The future is only going to become more and more technologically integrated, making it worth understanding the fundamentals to fully appreciate the world’s sheer complexity. It is only when we uncover the basics that we begin to understand how far we have developed as a people, society, and world. Thank you internet. 

Ask Adam: Finding a Trusted Therapist and More (Part I)

Answering all of your pressing therapy questions in the comfort of your own home.

For Dr. Adam Brown, the path towards receiving a doctorate at the University of Chicago School of Social Service Administration and becoming a consultant, professor, and licensed clinical social worker was anything but straight. 

When Adam graduated from Colby College with a degree in English, his goal was to become a professional working actor. With this in mind, Adam moved to New York City, Boston, and finally to Los Angeles in order to chase his dream. Shortly after arriving in LA, he also began performing stand-up comedy and eventually working as a comic. Approaching 30 years old, Adam began to reevaluate what he was striving for, imagining his future working in the industry. To Adam, it boiled down to becoming famous and acquiring the privileges of those with whom he rubbed shoulders. Thinking about it further, having known members of the rich and famous personally, Adam did not see them as any happier than he was. Adam realized that even if he did achieve the fame he was looking for, it would only make him more unhappy if he didn’t feel fulfilled internally. 

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Adam soon packed up and moved back in with his mother in Rhode Island, taking a job from his uncle who owned a construction company. In taking this job, Adam had access to health benefits which he used to pay for psychotherapy, hoping it would help him in figure out his next steps in life. To Adam’s surprise, the therapist recommended that he come more than once a week, his visits turning into regular occurrences 3 to 4 times a week. Adam cites his experience in therapy as being such a transformative time that it helped him to realize a lot about his priorities, perspective, and values. More than that, Adam saw himself as being interested in doing the work of his therapist. 

Adam felt compelled to go back to school, attending Smith College School for Social Work to get his Masters of Social Work (MSW), which has an outstanding reputation for training psychotherapists. After Smith SSW, Adam worked at a foster care agency, which had an opening for a clinician to work with kids as a psychotherapist. Through this experience, Adam worked with many children and adolescents that committed sexual offenses. Adam became troubled by the way in which the system treated the youth, as perpetrators more than victims, and found that he wanted to become part of the solution to the systematic problems that he saw.                                                   

With that in mind, Adam went to get his doctorate at the University of Chicago School of Social Service Administration. Now, Adam is a professor of clinical social work at the Silberman School for Social Work Hunter College. He is a sexual abuse prevention researcher who focuses his research on youth and young adults who have committed acts of sexual harm. Adam also has clients that he sees regularly for general therapy.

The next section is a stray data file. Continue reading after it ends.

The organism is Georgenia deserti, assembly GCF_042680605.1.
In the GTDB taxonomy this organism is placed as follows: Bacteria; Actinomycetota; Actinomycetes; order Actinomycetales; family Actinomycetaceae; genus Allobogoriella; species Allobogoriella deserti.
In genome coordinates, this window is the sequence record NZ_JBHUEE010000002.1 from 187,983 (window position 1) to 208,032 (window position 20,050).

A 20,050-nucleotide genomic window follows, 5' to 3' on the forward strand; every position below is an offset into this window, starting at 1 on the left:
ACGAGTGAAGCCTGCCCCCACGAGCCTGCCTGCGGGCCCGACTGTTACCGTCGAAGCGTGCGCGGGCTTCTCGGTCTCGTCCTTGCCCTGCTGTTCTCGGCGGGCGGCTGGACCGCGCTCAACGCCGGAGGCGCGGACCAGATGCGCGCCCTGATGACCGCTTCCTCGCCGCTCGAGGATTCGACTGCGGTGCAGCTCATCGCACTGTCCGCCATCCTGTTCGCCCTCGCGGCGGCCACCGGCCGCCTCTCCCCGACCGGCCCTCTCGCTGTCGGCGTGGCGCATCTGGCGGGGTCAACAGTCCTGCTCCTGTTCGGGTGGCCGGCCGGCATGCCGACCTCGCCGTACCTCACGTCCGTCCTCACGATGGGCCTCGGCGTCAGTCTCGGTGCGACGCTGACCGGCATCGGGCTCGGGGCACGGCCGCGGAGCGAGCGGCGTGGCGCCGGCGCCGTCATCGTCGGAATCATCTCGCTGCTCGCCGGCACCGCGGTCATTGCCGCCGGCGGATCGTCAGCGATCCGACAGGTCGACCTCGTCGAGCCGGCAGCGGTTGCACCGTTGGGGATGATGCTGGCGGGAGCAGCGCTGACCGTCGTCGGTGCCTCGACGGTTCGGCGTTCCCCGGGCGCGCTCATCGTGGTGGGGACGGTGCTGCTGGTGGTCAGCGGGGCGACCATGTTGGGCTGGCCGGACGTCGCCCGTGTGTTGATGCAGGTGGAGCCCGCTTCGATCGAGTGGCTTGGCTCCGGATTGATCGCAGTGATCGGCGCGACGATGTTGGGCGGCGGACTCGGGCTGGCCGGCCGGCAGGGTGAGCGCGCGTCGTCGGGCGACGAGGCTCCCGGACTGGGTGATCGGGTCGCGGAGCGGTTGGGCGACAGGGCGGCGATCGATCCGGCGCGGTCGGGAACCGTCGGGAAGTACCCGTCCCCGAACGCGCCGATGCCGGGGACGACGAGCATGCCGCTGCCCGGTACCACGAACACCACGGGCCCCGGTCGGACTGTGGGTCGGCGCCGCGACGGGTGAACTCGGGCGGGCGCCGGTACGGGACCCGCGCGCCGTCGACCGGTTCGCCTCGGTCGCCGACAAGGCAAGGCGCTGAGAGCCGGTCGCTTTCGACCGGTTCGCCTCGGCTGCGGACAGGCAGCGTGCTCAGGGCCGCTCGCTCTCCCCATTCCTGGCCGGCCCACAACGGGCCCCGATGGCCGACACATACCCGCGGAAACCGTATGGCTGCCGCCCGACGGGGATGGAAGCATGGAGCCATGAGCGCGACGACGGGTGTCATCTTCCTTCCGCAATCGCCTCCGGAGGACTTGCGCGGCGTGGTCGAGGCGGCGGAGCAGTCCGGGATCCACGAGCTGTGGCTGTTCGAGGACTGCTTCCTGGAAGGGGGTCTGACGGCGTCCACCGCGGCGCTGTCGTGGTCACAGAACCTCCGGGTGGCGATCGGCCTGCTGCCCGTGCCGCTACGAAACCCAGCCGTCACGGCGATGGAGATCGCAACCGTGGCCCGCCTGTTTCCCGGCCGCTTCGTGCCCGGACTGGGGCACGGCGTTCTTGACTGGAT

It is safe to say that Adam is the expert when it comes to social work, which is why I have enlisted him to answer some therapy questions on the blog. So, let’s jump right into it. 

How do you know that you need or should see a therapist?

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Everyone in some way could benefit from seeing a therapist, but some specifics include individuals that could need help getting some perspective, are stuck in a job or a relationship, it could be anything. Going to therapy is not going to solve your problem, but it will shorten the process- maybe even shave off some years if not months. It is all about getting you somewhere where you are already headed in terms of problem solving. A therapist does not give advice, they really help you ask yourself the good questions to enable self-discovery. 

What are things you look for in a good therapist? What makes a therapist a good one? 

Even though it’s hard, it is really important to take at least two to three sessions to decide how you feel about your therapist. A good therapist will encourage you to do that and shouldn’t make you feel that you are pressured into seeing them. Therapy is such a personal journey, if you are uncomfortable after the first session, it may be that the therapist is pushing you to confront the tough questions. It might be a good test to say to your therapist on your next visit “I almost didn’t come back because… XYZ reason” and see how your therapist reacts to this statement. If you feel ashamed, sad, uncomfortable, or don’t want to tell the truth to your therapist, that is a different story. Then, you should consider looking for another therapist.